What has remained of the ancient knowledge is translated today by scholars with reference to these ancient pagan religions or in the light of later religions, thereby misinterpreting the greatest of all men - Zarathushtra.
For example in the words of L.H. Mills an Avesta translator and scholar. " No one should think of writing with originality on the Gathas, or the rest of the Avesta, who had not long studied Vedic Sanskrit, and no one should think of pronouncing ultimate opinions on the Gathas, who has not to a respectable degree mastered the Pahlavi commentaries."
The Avesta language being contemporary with Sanskrit and today Sanskrit being a better-known language, scholars tend to find meanings for Avesta words by referring to Sanskrit. This has to a great extent been helpful, but there are philosophic differences between Sanskrit and Avesta, as such the same word may have a different meaning. Whereby today's Avesta has become the most complicated philosophy. An extreme example is the word 'DAEVA' which means a god in Sanskrit, but demon in Avesta.
Taking help of the Pahlavi commentaries imports the thoughts of the scholars of later period. The period after Alexander had left his mark. Alexander tutor was none other than Aristotle, who is reported to have told Alexander, that if he destroyed the Persians he will have destroyed one of the pillars of excellence of civilization. Alexander followed his advice, apart from all the destruction he took thirty thousand youth to Rome trained them and sent them back. Thus to be able to understand the teachings of Zarathushtra we need to look back into the history of the ancient Iranians.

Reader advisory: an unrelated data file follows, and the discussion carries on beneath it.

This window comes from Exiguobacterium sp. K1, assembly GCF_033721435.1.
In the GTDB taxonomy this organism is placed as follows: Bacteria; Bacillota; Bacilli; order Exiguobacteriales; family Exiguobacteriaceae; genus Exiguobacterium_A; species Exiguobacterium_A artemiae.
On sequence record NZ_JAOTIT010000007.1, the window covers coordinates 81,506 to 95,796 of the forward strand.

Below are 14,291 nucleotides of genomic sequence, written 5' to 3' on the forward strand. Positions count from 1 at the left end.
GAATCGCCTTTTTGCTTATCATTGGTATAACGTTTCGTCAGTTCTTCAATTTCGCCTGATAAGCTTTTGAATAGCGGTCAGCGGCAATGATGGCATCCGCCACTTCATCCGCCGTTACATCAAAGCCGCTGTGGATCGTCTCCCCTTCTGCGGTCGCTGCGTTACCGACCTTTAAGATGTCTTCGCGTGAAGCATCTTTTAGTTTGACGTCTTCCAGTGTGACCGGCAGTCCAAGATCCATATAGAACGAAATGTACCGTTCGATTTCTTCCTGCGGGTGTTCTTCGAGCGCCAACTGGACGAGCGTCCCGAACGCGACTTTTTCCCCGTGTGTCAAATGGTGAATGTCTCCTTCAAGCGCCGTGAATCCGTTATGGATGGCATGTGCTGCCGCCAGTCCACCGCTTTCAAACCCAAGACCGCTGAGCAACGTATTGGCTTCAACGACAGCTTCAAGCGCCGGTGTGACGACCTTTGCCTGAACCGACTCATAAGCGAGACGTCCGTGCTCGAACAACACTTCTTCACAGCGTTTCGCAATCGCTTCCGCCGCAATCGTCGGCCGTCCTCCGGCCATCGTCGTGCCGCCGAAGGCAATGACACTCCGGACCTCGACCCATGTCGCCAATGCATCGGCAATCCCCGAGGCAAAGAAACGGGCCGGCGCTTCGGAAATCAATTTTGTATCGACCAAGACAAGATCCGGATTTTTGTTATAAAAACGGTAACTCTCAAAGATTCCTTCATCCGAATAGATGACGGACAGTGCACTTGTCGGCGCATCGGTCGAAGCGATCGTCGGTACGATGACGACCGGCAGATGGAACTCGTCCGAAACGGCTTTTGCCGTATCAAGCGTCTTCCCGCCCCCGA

When the Iranians came to the rugged Plateau they moved east till they reached the Zagroos range of mountains. Beyond the Zagroos they saw fertile land but they also saw that it was occupied and a civilization in its own right was in existence. That was enough to stop them, for they believed in peaceful co-existence. For a recorded 400 years they paid heavy tributes in exchange for peace. Finally they decided to intervene, for they felt it is their duty to improve the lives of the people on the other side of the Zagross.
Kurosh (Cyrus) the Great assumed leadership of the Zarathushties and embarked on a mission of benevolence. Kurosh II or Cyrus the Great, was the first Emperor in the World and so great was his impact on the ancient world that he is seen as a Saviour in the Bible. The Jews believed in him as their Saviour and in fact with his coming the ancient Semitic world stepped into a new era.
The reputation earned by the Iranians won them many battles before they were fought. They were looked upon as saviours. The defeated armies readily opted to fight along side the Iranian army and within no time the First Empire in history was founded.